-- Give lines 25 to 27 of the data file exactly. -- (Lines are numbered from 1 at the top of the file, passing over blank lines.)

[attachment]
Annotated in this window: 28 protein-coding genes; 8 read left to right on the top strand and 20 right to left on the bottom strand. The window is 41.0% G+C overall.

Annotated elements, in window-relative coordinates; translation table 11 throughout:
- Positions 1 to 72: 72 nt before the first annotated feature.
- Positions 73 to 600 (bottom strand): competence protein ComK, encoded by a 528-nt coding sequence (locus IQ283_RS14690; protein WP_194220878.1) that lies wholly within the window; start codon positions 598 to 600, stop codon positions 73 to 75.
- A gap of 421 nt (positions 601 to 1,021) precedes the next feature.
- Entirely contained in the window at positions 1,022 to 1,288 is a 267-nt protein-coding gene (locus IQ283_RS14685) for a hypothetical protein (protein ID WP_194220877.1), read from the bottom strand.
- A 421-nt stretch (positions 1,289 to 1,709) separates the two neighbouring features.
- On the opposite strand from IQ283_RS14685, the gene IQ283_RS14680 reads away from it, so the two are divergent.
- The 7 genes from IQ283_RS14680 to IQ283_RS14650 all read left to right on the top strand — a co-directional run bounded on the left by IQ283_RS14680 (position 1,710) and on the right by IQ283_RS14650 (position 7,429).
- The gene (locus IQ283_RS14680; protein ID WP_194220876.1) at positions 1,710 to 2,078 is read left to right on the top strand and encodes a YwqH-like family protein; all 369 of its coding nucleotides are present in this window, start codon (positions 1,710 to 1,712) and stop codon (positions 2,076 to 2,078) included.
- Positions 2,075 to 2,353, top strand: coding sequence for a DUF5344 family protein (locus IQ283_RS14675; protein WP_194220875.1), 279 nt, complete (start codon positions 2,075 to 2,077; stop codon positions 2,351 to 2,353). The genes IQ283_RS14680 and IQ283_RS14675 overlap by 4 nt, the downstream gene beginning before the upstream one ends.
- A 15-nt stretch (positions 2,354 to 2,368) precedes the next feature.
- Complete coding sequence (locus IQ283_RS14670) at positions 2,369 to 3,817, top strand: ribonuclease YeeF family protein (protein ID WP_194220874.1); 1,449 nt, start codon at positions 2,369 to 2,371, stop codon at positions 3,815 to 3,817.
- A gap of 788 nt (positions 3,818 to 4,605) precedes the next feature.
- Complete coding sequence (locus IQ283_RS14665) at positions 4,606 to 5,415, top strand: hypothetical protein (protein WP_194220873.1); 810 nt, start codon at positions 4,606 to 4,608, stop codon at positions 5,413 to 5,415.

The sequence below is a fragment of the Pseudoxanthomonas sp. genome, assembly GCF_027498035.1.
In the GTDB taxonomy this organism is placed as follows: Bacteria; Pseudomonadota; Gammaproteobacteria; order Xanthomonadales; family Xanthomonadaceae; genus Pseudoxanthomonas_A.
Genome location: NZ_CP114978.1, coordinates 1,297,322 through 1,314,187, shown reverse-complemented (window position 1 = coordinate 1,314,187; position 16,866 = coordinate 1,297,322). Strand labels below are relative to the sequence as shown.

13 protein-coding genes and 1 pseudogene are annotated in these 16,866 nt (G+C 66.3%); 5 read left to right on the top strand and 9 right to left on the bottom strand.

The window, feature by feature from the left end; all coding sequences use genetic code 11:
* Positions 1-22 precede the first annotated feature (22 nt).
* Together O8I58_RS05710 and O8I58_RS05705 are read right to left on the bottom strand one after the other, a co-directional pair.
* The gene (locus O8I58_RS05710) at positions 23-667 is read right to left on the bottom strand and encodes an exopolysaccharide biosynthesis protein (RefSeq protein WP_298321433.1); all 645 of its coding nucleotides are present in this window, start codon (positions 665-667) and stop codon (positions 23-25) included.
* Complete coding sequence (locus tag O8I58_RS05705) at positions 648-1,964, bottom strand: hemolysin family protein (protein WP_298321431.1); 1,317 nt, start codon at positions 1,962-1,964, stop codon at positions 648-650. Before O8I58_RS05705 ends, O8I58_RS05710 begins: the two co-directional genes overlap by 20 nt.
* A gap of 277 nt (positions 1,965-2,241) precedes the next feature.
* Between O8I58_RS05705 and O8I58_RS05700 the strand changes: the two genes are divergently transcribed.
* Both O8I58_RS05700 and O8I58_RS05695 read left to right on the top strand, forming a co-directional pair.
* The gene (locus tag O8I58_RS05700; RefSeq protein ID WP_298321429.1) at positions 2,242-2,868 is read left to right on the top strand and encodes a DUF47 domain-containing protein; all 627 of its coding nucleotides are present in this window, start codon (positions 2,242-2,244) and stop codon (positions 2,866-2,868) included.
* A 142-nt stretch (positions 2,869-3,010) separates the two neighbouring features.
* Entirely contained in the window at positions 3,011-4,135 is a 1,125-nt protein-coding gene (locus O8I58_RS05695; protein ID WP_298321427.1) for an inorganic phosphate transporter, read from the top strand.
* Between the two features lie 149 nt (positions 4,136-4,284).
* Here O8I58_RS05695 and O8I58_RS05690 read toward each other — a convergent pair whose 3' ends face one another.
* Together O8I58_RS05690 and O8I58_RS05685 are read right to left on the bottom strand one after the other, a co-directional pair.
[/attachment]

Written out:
* A gap of 277 nt (positions 1,965-2,241) precedes the next feature.
* Between O8I58_RS05705 and O8I58_RS05700 the strand changes: the two genes are divergently transcribed.
* Both O8I58_RS05700 and O8I58_RS05695 read left to right on the top strand, forming a co-directional pair.